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Donald R. Tracy v. Unemployment Compensation Board of Review

June 21, 2011

DONALD R. TRACY, PETITIONER
v.
UNEMPLOYMENT COMPENSATION BOARD OF REVIEW,
RESPONDENT



The opinion of the court was delivered by: Bonnie Brigance Leadbetter, President Judge

SUBMITTED: February 11, 2011

BEFORE: HONORABLE BONNIE BRIGANCE LEADBETTER, President Judge HONORABLE PATRICIA A. McCULLOUGH, Judge HONORABLE JOHNNY J. BUTLER, Judge

OPINION BY

PRESIDENT JUDGE LEADBETTER

Donald R. Tracy petitions this court for review of the order of the Unemployment Compensation Board of Review which affirmed the referee's determination that Claimant, Richard Barrett, was not rendered ineligible for unemployment compensation benefits by Section 402(h) of the Unemployment Compensation Law (Law).*fn1 The issue before us is whether the Board erred in finding that Claimant was not an independent contractor. After review, we reverse.

Tracy was the unsuccessful candidate for Lieutenant Governor of Illinois in the February 2, 2010, election. Claimant was hired by Tracy as his campaign manager for a one-month period from January 3, 2010, until February 2, 2010. Under the contract signed by the parties, Claimant was to be paid $3000 plus a stipend for a cell phone. After Tracy's unsuccessful bid for office, Claimant filed for benefits with the Erie Unemployment Compensation Service Center, which granted benefits for the week ending January 9, 2010, and January 16 through February 6, 2010.*fn2 Tracy appealed and a hearing was held before the referee on June 12, 2010, at which Claimant appeared and testified. Tracy and Tracy's witness, Glen Hodas, testified via telephone.

Tracy testified that he is an attorney with a private practice in Illinois and that he ran for Lieutenant Governor of Illinois in 2010. His campaign committee was "Tracy for Illinois" and was registered in Illinois and properly filed with the State Board of Elections. Tracy testified that Tracy for Illinois had no employees, just several volunteers as well as ten to fifteen independent contractors or consultants. Toward the end of his campaign, Tracy realized that he needed a campaign manager to organize the young volunteers. Claimant was recommended for the position. Tracy testified that Glen Hodas, a media consultant contractor with the campaign, interviewed Claimant over the phone and that Tracy later drew up a contract for Claimant. Tracy testified that Claimant was hired as a 30-day consultant for $3000 a month, along with a stipend for a cell phone. Claimant signed the contract on January 3, 2010, in Tracy's office in Illinois. Tracy further explained that he saw Claimant one to two times a week, that they spoke by phone four to five times a week and that while they did not have regular meetings, he would see Claimant either at the campaign office or his law office. After some of his campaign volunteers complained that Claimant was not doing any work, Tracy had Claimant make some political appearances for him, but he never gave Claimant a list of specific assignments or directions on how to perform his job. Tracy testified that Claimant was hired because he had both the life experience and political experience to organize and manage the rookie volunteers. Finally, Tracy testified that, win or lose, Claimant's position ended on February 2, 2010, the date of the election.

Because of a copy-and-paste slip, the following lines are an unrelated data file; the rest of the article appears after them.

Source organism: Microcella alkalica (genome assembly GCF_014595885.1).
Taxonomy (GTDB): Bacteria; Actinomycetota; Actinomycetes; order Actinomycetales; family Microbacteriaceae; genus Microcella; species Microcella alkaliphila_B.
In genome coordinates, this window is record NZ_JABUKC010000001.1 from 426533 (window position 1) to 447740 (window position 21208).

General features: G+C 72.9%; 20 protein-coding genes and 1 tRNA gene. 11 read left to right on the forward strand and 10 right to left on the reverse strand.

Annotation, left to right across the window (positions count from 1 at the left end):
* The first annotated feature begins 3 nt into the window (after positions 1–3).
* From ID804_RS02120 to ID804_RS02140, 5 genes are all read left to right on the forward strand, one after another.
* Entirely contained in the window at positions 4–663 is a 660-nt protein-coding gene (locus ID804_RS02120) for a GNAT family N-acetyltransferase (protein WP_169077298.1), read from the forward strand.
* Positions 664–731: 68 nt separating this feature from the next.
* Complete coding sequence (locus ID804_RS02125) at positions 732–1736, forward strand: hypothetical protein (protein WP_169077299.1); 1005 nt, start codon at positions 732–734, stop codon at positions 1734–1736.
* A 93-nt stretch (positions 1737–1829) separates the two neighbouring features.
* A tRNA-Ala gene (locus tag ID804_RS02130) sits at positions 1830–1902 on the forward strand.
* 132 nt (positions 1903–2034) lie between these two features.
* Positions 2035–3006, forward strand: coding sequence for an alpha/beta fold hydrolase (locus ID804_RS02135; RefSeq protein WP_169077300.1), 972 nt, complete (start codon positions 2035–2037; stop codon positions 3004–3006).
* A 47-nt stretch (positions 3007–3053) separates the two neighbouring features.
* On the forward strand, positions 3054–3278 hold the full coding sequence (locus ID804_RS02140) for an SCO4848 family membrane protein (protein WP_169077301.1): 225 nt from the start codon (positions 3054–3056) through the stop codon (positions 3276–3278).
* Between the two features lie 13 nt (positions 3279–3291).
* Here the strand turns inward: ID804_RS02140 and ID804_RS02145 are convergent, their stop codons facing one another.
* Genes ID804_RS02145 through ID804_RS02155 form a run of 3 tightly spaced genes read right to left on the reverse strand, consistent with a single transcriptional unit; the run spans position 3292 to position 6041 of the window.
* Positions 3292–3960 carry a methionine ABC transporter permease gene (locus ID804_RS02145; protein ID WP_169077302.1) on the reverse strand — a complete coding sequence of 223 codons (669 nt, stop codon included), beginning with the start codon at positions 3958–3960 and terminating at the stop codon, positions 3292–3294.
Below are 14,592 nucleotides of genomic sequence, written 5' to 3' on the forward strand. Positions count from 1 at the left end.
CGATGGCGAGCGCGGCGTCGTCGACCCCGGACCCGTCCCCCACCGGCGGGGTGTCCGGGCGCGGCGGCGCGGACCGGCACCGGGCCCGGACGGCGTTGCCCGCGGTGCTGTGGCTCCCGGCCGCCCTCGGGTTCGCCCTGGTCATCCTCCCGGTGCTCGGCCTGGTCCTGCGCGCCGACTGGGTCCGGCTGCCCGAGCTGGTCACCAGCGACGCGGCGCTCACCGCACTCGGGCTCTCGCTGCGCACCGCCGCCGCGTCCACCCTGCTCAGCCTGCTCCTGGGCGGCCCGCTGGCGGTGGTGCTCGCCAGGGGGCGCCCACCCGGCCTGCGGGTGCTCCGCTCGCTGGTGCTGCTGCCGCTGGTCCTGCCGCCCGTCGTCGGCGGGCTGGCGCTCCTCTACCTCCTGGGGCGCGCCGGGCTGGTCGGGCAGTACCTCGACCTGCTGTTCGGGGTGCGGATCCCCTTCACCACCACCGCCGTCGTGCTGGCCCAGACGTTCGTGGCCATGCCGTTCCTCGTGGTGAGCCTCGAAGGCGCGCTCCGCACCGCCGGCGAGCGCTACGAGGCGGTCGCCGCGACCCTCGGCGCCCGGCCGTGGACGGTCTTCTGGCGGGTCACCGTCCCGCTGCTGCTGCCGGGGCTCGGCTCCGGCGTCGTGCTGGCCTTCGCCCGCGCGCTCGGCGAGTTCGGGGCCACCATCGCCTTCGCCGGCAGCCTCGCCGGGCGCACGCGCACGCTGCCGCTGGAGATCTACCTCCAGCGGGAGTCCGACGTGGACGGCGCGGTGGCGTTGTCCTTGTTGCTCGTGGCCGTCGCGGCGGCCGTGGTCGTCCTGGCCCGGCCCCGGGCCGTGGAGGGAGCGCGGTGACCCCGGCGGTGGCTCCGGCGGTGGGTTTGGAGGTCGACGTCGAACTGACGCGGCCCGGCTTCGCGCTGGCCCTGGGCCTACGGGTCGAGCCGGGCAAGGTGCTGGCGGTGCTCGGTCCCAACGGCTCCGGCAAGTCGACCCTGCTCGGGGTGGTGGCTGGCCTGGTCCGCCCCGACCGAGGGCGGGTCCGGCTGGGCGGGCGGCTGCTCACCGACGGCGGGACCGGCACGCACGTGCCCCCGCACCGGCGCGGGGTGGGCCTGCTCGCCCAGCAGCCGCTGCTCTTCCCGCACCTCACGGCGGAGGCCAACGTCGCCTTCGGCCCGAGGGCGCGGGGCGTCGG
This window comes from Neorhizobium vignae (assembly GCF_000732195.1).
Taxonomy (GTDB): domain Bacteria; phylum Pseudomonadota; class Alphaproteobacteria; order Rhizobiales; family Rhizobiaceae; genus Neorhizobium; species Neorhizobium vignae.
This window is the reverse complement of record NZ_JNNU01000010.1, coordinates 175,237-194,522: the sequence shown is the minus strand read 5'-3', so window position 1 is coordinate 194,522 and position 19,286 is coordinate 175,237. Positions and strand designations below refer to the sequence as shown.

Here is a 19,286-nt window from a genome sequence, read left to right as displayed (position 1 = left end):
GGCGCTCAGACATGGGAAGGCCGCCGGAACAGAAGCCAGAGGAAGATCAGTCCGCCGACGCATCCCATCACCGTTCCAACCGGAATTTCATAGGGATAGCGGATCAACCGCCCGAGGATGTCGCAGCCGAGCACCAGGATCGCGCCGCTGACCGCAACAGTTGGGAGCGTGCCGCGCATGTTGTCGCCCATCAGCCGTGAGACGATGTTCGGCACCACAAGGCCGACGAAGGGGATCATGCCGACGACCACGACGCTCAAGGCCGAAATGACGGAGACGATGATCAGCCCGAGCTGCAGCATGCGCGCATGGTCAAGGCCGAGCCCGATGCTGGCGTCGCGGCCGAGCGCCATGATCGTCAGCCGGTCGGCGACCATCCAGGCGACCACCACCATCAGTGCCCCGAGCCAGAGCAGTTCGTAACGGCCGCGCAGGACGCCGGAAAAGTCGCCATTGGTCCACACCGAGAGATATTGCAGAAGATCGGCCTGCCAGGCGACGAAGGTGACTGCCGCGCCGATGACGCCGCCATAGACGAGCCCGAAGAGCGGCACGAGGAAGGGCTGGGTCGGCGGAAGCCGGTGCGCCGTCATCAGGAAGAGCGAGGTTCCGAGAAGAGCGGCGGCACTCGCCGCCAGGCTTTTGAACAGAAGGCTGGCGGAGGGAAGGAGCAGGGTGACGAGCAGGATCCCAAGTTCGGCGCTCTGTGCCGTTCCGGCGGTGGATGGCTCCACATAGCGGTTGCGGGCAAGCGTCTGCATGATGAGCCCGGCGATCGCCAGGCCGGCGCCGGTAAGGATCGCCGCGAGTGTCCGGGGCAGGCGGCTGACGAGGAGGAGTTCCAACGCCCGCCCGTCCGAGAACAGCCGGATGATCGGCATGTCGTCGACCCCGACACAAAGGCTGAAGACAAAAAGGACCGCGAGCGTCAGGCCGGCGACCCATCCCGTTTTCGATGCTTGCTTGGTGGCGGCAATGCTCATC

Glen Hodas testified that he used his network of political associates to find a campaign manager for Tracy for Illinois. Hodas testified that they needed a mature person with life experience, who also had communication and press experience, and that Claimant's resume and Linked-In page indicated that he had previous experience on a political campaign in Pittsburgh with the Harris for Mayor campaign. Hodas testified that he did not supervise Claimant, nor was Claimant required to work any specific hours or attend regular meetings. Hodas stated that he did not tell Claimant how to do his job and only gave advice if he was asked. Hodas testified that it was a typical arrangement in the business to have an independent contractor as a campaign manager.

Claimant testified that he spent six years as a political reporter in Illinois and knew that Tracy for Illinois needed someone who could network. He testified that the campaign supplied him with whatever he needed and that he was reimbursed for any supplies he bought and that the only thing he was not reimbursed for was his gas mileage. Claimant testified that he worked between ten and fourteen hours a day for Tracy and that they communicated on a daily basis. Claimant also testified that he followed the guidance provided by Tracy and Hodas with respect to certain aspects of his job that he was unfamiliar with, since most of his previous experience had been as a political reporter. Claimant stated that while he did work on the Harris campaign in Pittsburgh, it was an unpaid volunteer position and that the only other campaign he worked on as a paid employee was Mark Critz for Congress subsequent to Tracy's campaign.

The referee found that Claimant was hired as a campaign manager by Tracy and that he did not have a business or company for which he provided these services on a regular basis. Concluding that Claimant was not ineligible for benefits under Section 402(h) of the Law, the referee granted benefits.

Tracy appealed to the Board, which made the following findings of fact:

4. The claimant was hired as [Tracy's] campaign manager.

5. The claimant regularly met with [Tracy].

6. [Tracy] paid the claimant's ...


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